June 21, 2012 – More than one in three adult New Yorkers are at risk for tooth decay from consuming one or more sugar-sweetened beverages per day, according to a Health Department Vital Signs report released today. Smoking, heavy alcohol use and diabetes are other causes of common dental problems – including gum disease and tooth loss – in New York City, which combined with sugary drink consumption, place 59% of New Yorkers at risk for oral health problems. More than one third (38%) of third grade children have untreated caries – tooth decay or cavities – and 25% of New Yorkers aged 65 and older have had all their permanent teeth extracted.
“Most oral health problems can be prevented. Eliminating risk factors and adopting protective behaviors such as consuming fewer sugary snacks and beverages and getting enough fluoride are simple steps that promote good oral health,” said Health Commissioner Dr. Thomas Farley. “Brush twice daily with a toothpaste containing fluoride, floss daily, and drink fluoridated NYC tap water to keep your gums healthy and your teeth cavity-free.”
"Although the oral health of New Yorkers has improved, this report shows that much needs to be done. As most oral diseases are preventable, promotion of preventive measures should be a high priority,” said Director of New York State Department of Health’s Bureau of Dental Health Jay Kumar. “New York City’s program to create a healthy environment by providing fluoridated water to millions is a fine example of a wise investment in prevention."
Good oral health starts before the first teeth erupt and is largely shaped by habits formed at a young age. Parents and caretakers are advised to avoid filling sippy cups and bottles with sugary drinks (especially at night and between meals) and to start preventive dental care at a young age. However, more than half of all toddlers (ages 2 to 3: 57%) in New York City have not had a preventive dental visit in the past year. Two thirds of New York City children age six to 12 have also never received a dental sealant, a thin plastic coating applied to the chewing surfaces of the teeth to protect against decay-causing bacteria. Children should visit a dentist when they get their first tooth and no later than their first birthday. The Health Department also recommends that parents discuss dental care, fluoride varnish and a referral to a dentist for sealant application with their child’s health care provider.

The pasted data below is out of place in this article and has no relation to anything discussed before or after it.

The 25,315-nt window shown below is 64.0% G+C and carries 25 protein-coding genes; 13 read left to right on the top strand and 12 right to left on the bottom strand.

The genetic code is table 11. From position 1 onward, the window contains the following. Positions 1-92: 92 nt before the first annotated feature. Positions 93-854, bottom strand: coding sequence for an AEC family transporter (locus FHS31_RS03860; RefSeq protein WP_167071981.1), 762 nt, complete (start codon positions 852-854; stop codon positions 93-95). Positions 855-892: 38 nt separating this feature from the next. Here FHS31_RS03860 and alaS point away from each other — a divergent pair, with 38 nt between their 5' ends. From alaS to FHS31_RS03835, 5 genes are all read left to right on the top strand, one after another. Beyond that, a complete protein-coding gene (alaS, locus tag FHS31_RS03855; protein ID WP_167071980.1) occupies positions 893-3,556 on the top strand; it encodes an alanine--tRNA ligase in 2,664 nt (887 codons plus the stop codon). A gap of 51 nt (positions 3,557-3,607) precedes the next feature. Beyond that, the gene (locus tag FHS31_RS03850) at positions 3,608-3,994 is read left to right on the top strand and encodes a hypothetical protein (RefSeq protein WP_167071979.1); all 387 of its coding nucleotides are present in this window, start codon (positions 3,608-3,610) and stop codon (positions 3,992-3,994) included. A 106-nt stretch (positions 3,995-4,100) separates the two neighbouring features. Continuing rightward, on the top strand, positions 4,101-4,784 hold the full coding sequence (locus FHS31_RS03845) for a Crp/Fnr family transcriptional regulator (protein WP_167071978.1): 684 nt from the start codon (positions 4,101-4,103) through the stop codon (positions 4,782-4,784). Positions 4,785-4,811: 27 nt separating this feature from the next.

Practicing good oral hygiene can have a major impact on your overall health. Studies have found a link between periodontitis (advanced gum disease) and diabetes complications, as well as low birth weight and premature births. Routine dental visits can also help diagnose oral and throat cancers in an early stage, when treatment is most successful. Each year about 800 New Yorkers are diagnosed with oral or throat cancer and 190 die from these conditions – more than 70% of tumors with a known stage of diagnosis were diagnosed late.
Medicaid covers a variety of dental services for children and adults; enrollees should contact their plan to find a provider nearby. Others can locate a participating community dental clinic in their borough by calling 311 or visiting http://www.nyc.gov/html/doh/html/hca/oralhealth.shtml. Dental care is also available to children and adults at most HHC hospitals and large health centers year round. Pregnant women are also advised to consult their healthcare provider and to not forego dental visits during pregnancy.
Quitting smoking and reducing alcohol consumption can also help improve your oral health. For smoking assistance, call 311, talk to a doctor, or visit nysmokefree.com. For help alcohol dependency problems call 311 or LifeNet (1-800-543-3638).
New Yorkers are advised to brush teeth twice daily with a toothpaste containing fluoride, floss daily and use mouth rinse. For more information search “Oral Health” at www.nyc.gov/.